Thanks in part to high-definition television, I often find myself paying as much attention to the background as to the foreground when I’m watching sporting events and newscasts.

Baseball, for instance, provides a compelling study of human behaviour if you watch the folks lucky enough – rich enough? – to have seats behind home plate. Most are paying attention, certainly. But then there are the conversationalists; their heads are turned sideways talking to their neighbour, ignoring what’s happening on the field. They’re waiting, I suppose, for a sudden crowd noise to draw their attention back to the action. Or maybe they’re content watching the replay of anything interesting on the stadium’s giant screen.

Related to these folks, of course, are the ones with their heads down looking at their phones – or maybe a mustard stain on their pants? They’ve paid top dollar for the best seats in the house, but the game in front of them clearly doesn’t measure up to the Tik Tok videos they’re engrossed in.

Speaking of phones, I get a kick out of those who, at a particularly dramatic moment in the game, decide to video the action themselves, as if their videos will be of far better quality than the professionally shot clips that will appear all over the internet in the next few minutes. A way of asserting ‘I was there,’ I suppose. Abe Zapruder they ain’t.

Then there are my favourites, the people who crave to be seen, who will stand up and wave whenever they think the camera is on them. The Italian writer and theorist Umberto Eco mocks these folks as “people who wave ciao ciao.” It prompts me to wonder what’s missing in their lives that they need some sort of media validation. Another iteration of ‘I was there?’ As if they needed to provide proof for friends and family.

When I watch basketball games, I check out, with some measure of envy, who’s sitting courtside. There are a few attention-seeking celebrities, of course, but who are these other people and how did they get the best seats in the house? Watching a Raptors game recently, one man sitting courtside was on camera quite frequently — and always looking down at his phone. The mischievous side of me was hoping a wayward pass might snap him out of his inattention.

Crowd shots at football games intrigue me. Clearly, the testosterone levels are high when the fans – almost always men – strike aggressive, macho poses and get all pompous when their team scores, as if they had something to do with it. And what’s with the guys with no shirts on when the temperature dips below zero?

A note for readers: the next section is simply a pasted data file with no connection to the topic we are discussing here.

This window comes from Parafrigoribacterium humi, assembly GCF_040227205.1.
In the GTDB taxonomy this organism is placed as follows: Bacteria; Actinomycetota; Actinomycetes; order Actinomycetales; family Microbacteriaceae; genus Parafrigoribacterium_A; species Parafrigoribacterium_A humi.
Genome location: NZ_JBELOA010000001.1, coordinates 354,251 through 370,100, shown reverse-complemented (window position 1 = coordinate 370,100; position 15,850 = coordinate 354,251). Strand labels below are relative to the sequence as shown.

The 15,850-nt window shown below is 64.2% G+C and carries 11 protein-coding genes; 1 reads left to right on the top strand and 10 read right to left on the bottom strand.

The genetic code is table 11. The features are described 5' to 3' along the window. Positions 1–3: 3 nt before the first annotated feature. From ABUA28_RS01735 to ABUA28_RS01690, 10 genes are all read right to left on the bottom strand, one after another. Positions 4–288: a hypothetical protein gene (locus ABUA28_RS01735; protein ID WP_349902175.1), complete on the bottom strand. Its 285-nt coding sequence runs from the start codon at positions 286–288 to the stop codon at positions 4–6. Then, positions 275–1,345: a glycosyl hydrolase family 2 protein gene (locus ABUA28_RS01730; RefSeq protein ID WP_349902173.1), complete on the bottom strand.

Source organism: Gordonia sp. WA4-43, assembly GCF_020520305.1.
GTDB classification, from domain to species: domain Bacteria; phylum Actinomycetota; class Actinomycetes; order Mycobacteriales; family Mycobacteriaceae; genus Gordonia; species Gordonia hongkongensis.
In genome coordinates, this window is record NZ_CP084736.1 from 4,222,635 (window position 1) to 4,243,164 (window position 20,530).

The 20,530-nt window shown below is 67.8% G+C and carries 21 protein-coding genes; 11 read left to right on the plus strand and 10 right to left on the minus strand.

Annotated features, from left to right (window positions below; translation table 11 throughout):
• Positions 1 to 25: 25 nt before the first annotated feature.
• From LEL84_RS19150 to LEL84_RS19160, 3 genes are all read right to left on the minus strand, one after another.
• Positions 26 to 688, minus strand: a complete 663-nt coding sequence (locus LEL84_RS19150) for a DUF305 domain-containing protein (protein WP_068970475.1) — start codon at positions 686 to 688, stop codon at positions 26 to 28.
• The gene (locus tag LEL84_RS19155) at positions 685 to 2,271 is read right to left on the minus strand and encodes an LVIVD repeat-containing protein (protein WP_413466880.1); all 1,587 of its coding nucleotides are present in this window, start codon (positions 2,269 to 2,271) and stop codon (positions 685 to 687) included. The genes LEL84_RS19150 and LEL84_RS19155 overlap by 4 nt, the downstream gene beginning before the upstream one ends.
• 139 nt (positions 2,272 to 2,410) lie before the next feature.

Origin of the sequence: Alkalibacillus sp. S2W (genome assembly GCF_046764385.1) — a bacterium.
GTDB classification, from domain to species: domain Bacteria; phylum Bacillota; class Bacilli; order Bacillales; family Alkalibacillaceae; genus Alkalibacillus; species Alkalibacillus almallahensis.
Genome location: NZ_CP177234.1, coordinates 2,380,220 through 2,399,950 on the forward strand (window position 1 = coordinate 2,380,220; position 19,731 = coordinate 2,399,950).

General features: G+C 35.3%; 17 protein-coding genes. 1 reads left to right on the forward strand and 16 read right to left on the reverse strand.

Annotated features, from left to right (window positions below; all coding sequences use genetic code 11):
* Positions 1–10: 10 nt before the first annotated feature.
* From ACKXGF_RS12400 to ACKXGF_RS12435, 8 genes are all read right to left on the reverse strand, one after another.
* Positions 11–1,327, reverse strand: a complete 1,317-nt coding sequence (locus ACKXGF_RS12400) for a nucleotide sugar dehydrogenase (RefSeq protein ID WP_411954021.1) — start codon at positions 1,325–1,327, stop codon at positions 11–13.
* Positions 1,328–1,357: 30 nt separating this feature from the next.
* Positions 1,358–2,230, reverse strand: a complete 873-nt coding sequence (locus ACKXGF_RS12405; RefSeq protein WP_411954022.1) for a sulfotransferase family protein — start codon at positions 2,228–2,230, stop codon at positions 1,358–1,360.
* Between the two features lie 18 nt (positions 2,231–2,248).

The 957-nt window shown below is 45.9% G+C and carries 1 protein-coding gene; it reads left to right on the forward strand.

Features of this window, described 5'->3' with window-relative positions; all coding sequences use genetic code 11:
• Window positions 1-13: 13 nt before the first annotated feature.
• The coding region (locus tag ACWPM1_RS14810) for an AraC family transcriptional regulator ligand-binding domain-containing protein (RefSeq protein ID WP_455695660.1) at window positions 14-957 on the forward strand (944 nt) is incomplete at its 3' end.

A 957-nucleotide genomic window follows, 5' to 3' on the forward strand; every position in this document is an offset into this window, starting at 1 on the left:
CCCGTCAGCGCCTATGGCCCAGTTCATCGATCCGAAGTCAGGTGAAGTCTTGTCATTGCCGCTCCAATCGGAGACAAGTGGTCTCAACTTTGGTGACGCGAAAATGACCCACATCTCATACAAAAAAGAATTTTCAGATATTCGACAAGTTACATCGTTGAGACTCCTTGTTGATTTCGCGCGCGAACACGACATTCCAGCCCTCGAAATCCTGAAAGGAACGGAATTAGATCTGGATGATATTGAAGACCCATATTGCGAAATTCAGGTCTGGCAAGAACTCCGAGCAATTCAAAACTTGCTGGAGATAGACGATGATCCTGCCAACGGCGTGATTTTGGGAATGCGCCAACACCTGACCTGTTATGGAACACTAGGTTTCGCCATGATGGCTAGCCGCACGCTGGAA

It’s not just people I look for. When I watch professional golf tournaments, I’m amazed that every golf course has dozens of spectacular mansions lining its fairways. Who are the people who own these homes? I suppose that with close to eight billion people on earth, the one per cent comprise a sizable number.

In these days of news reporters conducting many of their interviews via Zoom, it’s interesting to see how carefully – or not – both the reporters and their interview subjects have arranged the scene behind them. It used to be that a TV interview with a university professor would feature a background comprising a bookshelf full of academic tomes – every time. As if to provide visual evidence that Professor So-and-So has actually studied the topic and knows what they’re talking about. They may even have written one or two of the books. A visual cliché if ever there was one. I always try to read some of the titles to see whether they’ve mischievously inserted an irrelevant title – something like Lolita or Tropic of Capricorn – as their sly way of subverting the semiotic exercise.

Today, though, it’s just as likely the prof is being interviewed at home, and controls the background themself, careful to show the viewer that they’re not just scholars, but spouses, parents, weekend sailors, guitar players, watercolour painters.

Back when I was a prof, I was once interviewed in the parking lot of a big West Island grocery store. The TV reporter was on a tight deadline, while I happened to be working at home that day and taking time out to do some grocery shopping. It was the only time and place we could meet. I couldn’t get over the comments circulating on social media, though: “What’s Gasher doing in a grocery store parking lot?” As if university profs didn’t eat too.

It’s a sign of our times, I suppose, this mediated visibility. Even if it leaves you subject to ridicule.

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